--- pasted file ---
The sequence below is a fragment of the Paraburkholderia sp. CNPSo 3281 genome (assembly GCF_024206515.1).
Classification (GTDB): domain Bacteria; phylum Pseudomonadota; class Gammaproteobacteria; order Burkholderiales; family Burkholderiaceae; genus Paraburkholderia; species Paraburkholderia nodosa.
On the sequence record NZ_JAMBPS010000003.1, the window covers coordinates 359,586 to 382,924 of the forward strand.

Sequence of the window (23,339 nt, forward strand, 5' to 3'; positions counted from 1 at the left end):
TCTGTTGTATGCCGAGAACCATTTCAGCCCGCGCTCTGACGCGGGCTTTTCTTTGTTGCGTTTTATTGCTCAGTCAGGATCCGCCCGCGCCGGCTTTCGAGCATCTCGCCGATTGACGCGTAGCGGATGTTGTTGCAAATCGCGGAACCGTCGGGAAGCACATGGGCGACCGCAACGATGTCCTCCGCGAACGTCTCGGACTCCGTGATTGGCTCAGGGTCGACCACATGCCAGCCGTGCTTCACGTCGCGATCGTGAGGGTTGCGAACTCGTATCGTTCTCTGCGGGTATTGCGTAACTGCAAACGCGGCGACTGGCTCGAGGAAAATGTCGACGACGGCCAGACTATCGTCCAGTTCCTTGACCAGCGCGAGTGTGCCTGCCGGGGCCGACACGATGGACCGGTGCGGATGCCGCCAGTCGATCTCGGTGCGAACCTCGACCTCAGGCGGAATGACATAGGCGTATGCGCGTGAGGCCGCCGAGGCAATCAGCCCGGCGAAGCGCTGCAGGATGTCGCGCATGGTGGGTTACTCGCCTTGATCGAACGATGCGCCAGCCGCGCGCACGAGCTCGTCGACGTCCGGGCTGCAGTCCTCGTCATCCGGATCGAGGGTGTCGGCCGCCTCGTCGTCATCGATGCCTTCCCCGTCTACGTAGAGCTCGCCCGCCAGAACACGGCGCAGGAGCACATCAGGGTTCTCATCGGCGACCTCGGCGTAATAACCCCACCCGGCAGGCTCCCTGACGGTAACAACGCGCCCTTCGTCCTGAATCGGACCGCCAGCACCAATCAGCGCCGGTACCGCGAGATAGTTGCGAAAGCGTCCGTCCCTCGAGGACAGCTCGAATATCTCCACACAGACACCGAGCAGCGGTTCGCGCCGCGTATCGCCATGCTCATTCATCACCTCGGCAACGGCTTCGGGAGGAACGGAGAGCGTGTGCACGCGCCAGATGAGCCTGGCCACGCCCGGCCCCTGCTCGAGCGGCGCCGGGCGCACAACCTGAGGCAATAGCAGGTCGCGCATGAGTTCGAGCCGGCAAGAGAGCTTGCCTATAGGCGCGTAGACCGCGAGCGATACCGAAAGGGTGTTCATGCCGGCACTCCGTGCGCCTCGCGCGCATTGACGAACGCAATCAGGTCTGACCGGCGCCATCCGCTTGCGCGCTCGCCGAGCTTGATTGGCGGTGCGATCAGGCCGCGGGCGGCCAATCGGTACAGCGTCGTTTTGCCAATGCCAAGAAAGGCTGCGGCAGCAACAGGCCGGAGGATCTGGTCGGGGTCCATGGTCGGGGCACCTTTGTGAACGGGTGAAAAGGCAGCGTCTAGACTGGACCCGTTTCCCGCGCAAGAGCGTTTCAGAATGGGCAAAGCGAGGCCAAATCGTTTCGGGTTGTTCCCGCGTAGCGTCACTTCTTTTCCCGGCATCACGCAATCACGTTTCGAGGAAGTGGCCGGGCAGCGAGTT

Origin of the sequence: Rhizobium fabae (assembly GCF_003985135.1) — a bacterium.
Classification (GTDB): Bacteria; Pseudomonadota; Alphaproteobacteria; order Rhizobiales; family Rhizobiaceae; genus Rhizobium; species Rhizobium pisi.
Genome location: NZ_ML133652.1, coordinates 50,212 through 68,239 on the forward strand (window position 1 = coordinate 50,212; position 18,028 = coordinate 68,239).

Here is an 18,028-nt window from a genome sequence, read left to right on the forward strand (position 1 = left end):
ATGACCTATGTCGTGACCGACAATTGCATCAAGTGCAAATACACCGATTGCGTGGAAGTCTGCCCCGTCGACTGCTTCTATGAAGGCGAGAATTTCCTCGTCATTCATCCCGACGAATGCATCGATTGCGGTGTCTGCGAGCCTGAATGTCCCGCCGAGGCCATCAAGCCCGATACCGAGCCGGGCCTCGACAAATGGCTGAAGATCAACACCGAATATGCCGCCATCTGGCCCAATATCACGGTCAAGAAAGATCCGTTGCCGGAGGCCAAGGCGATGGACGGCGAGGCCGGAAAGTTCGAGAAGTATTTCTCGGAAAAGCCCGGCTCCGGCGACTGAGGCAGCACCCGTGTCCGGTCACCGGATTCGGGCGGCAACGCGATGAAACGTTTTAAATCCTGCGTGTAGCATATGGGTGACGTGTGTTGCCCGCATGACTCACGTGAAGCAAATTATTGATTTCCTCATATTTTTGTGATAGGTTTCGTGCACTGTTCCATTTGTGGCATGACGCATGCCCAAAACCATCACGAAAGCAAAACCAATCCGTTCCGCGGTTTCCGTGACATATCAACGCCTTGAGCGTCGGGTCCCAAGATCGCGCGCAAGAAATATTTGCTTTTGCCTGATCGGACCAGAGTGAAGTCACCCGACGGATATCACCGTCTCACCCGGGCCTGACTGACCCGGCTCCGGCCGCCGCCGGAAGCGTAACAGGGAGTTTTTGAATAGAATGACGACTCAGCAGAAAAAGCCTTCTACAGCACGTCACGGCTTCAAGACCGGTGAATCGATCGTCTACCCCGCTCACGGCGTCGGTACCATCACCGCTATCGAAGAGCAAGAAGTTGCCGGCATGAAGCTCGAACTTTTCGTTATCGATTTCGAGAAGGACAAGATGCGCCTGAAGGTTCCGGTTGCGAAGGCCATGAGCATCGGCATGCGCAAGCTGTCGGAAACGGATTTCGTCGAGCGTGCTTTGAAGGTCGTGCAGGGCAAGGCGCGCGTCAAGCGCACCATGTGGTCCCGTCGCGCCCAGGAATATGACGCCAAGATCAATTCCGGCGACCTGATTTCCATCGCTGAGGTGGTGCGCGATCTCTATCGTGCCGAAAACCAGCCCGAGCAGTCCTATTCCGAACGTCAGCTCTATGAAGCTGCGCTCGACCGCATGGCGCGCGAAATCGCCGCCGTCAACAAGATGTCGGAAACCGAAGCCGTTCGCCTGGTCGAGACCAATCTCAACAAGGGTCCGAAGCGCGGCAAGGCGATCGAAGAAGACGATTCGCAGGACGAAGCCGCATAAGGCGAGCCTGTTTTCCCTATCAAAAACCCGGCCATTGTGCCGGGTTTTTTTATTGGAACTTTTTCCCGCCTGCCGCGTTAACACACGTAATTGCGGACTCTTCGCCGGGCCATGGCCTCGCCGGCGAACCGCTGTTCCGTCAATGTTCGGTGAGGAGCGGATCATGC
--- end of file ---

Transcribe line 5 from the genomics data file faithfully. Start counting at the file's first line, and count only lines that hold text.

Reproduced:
TCTGTTGTATGCCGAGAACCATTTCAGCCCGCGCTCTGACGCGGGCTTTTCTTTGTTGCGTTTTATTGCTCAGTCAGGATCCGCCCGCGCCGGCTTTCGAGCATCTCGCCGATTGACGCGTAGCGGATGTTGTTGCAAATCGCGGAACCGTCGGGAAGCACATGGGCGACCGCAACGATGTCCTCCGCGAACGTCTCGGACTCCGTGATTGGCTCAGGGTCGACCACATGCCAGCCGTGCTTCACGTCGCGATCGTGAGGGTTGCGAACTCGTATCGTTCTCTGCGGGTATTGCGTAACTGCAAACGCGGCGACTGGCTCGAGGAAAATGTCGACGACGGCCAGACTATCGTCCAGTTCCTTGACCAGCGCGAGTGTGCCTGCCGGGGCCGACACGATGGACCGGTGCGGATGCCGCCAGTCGATCTCGGTGCGAACCTCGACCTCAGGCGGAATGACATAGGCGTATGCGCGTGAGGCCGCCGAGGCAATCAGCCCGGCGAAGCGCTGCAGGATGTCGCGCATGGTGGGTTACTCGCCTTGATCGAACGATGCGCCAGCCGCGCGCACGAGCTCGTCGACGTCCGGGCTGCAGTCCTCGTCATCCGGATCGAGGGTGTCGGCCGCCTCGTCGTCATCGATGCCTTCCCCGTCTACGTAGAGCTCGCCCGCCAGAACACGGCGCAGGAGCACATCAGGGTTCTCATCGGCGACCTCGGCGTAATAACCCCACCCGGCAGGCTCCCTGACGGTAACAACGCGCCCTTCGTCCTGAATCGGACCGCCAGCACCAATCAGCGCCGGTACCGCGAGATAGTTGCGAAAGCGTCCGTCCCTCGAGGACAGCTCGAATATCTCCACACAGACACCGAGCAGCGGTTCGCGCCGCGTATCGCCATGCTCATTCATCACCTCGGCAACGGCTTCGGGAGGAACGGAGAGCGTGTGCACGCGCCAGATGAGCCTGGCCACGCCCGGCCCCTGCTCGAGCGGCGCCGGGCGCACAACCTGAGGCAATAGCAGGTCGCGCATGAGTTCGAGCCGGCAAGAGAGCTTGCCTATAGGCGCGTAGACCGCGAGCGATACCGAAAGGGTGTTCATGCCGGCACTCCGTGCGCCTCGCGCGCATTGACGAACGCAATCAGGTCTGACCGGCGCCATCCGCTTGCGCGCTCGCCGAGCTTGATTGGCGGTGCGATCAGGCCGCGGGCGGCCAATCGGTACAGCGTCGTTTTGCCAATGCCAAGAAAGGCTGCGGCAGCAACAGGCCGGAGGATCTGGTCGGGGTCCATGGTCGGGGCACCTTTGTGAACGGGTGAAAAGGCAGCGTCTAGACTGGACCCGTTTCCCGCGCAAGAGCGTTTCAGAATGGGCAAAGCGAGGCCAAATCGTTTCGGGTTGTTCCCGCGTAGCGTCACTTCTTTTCCCGGCATCACGCAATCACGTTTCGAGGAAGTGGCCGGGCAGCGAGTT